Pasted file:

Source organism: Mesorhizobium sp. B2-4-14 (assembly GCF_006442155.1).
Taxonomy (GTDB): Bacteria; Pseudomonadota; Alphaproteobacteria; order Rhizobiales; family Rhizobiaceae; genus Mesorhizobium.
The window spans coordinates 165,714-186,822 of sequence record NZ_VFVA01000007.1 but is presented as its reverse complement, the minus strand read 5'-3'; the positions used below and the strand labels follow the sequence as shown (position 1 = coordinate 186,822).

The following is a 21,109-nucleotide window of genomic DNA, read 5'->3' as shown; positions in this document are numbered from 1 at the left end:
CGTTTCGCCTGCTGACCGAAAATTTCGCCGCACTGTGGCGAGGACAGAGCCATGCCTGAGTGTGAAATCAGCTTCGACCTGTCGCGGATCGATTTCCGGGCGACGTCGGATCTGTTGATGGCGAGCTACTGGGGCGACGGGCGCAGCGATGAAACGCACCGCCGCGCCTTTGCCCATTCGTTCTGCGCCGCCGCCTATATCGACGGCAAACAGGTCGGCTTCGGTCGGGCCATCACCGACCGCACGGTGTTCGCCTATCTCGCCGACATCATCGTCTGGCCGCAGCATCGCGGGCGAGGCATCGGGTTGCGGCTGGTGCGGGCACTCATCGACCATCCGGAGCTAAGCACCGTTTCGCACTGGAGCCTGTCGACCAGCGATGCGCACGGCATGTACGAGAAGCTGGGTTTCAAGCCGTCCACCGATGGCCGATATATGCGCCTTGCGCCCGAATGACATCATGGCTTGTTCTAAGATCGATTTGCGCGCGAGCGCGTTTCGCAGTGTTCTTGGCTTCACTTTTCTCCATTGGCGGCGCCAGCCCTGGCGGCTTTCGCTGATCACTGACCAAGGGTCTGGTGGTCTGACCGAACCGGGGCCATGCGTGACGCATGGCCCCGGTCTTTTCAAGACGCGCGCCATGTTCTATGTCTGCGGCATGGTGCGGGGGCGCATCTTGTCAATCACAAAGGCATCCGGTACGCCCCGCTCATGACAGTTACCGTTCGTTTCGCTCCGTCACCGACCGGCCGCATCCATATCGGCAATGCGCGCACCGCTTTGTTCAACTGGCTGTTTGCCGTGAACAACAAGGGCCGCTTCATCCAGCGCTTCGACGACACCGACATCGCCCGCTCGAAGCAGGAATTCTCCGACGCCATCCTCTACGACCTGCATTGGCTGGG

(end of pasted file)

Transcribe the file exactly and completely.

Source organism: Mesorhizobium sp. B2-4-14 (assembly GCF_006442155.1).
Taxonomy (GTDB): Bacteria; Pseudomonadota; Alphaproteobacteria; order Rhizobiales; family Rhizobiaceae; genus Mesorhizobium.
The window spans coordinates 165,714-186,822 of sequence record NZ_VFVA01000007.1 but is presented as its reverse complement, the minus strand read 5'-3'; the positions used below and the strand labels follow the sequence as shown (position 1 = coordinate 186,822).

The following is a 21,109-nucleotide window of genomic DNA, read 5'->3' as shown; positions in this document are numbered from 1 at the left end:
CGTTTCGCCTGCTGACCGAAAATTTCGCCGCACTGTGGCGAGGACAGAGCCATGCCTGAGTGTGAAATCAGCTTCGACCTGTCGCGGATCGATTTCCGGGCGACGTCGGATCTGTTGATGGCGAGCTACTGGGGCGACGGGCGCAGCGATGAAACGCACCGCCGCGCCTTTGCCCATTCGTTCTGCGCCGCCGCCTATATCGACGGCAAACAGGTCGGCTTCGGTCGGGCCATCACCGACCGCACGGTGTTCGCCTATCTCGCCGACATCATCGTCTGGCCGCAGCATCGCGGGCGAGGCATCGGGTTGCGGCTGGTGCGGGCACTCATCGACCATCCGGAGCTAAGCACCGTTTCGCACTGGAGCCTGTCGACCAGCGATGCGCACGGCATGTACGAGAAGCTGGGTTTCAAGCCGTCCACCGATGGCCGATATATGCGCCTTGCGCCCGAATGACATCATGGCTTGTTCTAAGATCGATTTGCGCGCGAGCGCGTTTCGCAGTGTTCTTGGCTTCACTTTTCTCCATTGGCGGCGCCAGCCCTGGCGGCTTTCGCTGATCACTGACCAAGGGTCTGGTGGTCTGACCGAACCGGGGCCATGCGTGACGCATGGCCCCGGTCTTTTCAAGACGCGCGCCATGTTCTATGTCTGCGGCATGGTGCGGGGGCGCATCTTGTCAATCACAAAGGCATCCGGTACGCCCCGCTCATGACAGTTACCGTTCGTTTCGCTCCGTCACCGACCGGCCGCATCCATATCGGCAATGCGCGCACCGCTTTGTTCAACTGGCTGTTTGCCGTGAACAACAAGGGCCGCTTCATCCAGCGCTTCGACGACACCGACATCGCCCGCTCGAAGCAGGAATTCTCCGACGCCATCCTCTACGACCTGCATTGGCTGGG